Kansas City Chiefs rookie Clyde Edwards-Helaire isn't feeling threatened with star running back Le'Veon Bell soon to join the offense.
"I thought he handled the news well," Chiefs head coach Andy Reid told reporters after Monday's 26-17 win over the Buffalo Bills. "I think they actually talked before anything ever happened, there was a little communication there so I think that's healthy."
Edwards-Helaire indicated he has already spoken with Bell:
The Chiefs may not need Bell all that much based on what Edwards-Helaire did to the Bills.
Rainy conditions in Orchard Park, New York, made it important to establish the ground game. Kansas City handed the ball to the former LSU star 26 times, and he carved up the Buffalo defense for 161 yards.
Bell is a three-time Pro Bowler who was arguably the NFL's best running back for a four-year stretch between 2014 and 2017. Based purely on reputation, you'd expect him to have as prominent role as he can in an offense that's built around Patrick Mahomes.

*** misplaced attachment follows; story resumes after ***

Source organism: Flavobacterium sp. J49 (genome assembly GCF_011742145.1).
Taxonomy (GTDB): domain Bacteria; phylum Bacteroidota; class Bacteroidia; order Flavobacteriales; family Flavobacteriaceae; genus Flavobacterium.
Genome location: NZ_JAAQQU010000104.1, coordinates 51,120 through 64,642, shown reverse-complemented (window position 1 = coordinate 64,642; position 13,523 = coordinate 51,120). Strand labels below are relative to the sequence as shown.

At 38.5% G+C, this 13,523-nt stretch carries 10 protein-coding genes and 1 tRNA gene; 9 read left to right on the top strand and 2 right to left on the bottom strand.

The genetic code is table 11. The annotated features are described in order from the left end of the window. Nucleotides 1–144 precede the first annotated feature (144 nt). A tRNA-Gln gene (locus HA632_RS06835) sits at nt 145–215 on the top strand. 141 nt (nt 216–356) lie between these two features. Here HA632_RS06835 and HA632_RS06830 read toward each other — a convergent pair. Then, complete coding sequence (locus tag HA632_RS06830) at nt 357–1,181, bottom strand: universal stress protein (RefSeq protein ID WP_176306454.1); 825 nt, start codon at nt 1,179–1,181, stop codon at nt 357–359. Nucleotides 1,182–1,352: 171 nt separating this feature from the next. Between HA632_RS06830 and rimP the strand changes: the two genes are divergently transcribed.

The Chiefs are chasing a second straight Super Bowl, though, and Bell is only signed for the remainder of this season. Kansas City doesn't have that much invested in the 28-year-old, so it wouldn't make sense to reflexively make him the primary ball-carrier if it isn't the best move for the team.
Long before they ever could have known Bell would be available, Reid and general manager Brett Veach thought Edwards-Helaire was good enough to take off the board 32nd overall in the 2020 draft. He has done nothing to prove them wrong so far.
When the Chiefs announced the signing of Bell, it was easy to get carried away.
NBA fans will remember well the Golden State Warriors' capture of DeMarcus Cousins in 2018 was met with a similar reaction. Thanks largely to his Achilles injury, Cousins' actual production never exceeded the idea of what he could do in Golden State's offense.
The same thing could happen in Kansas City, where Edwards-Helaire's breakout would limit the scope of Bell's impact.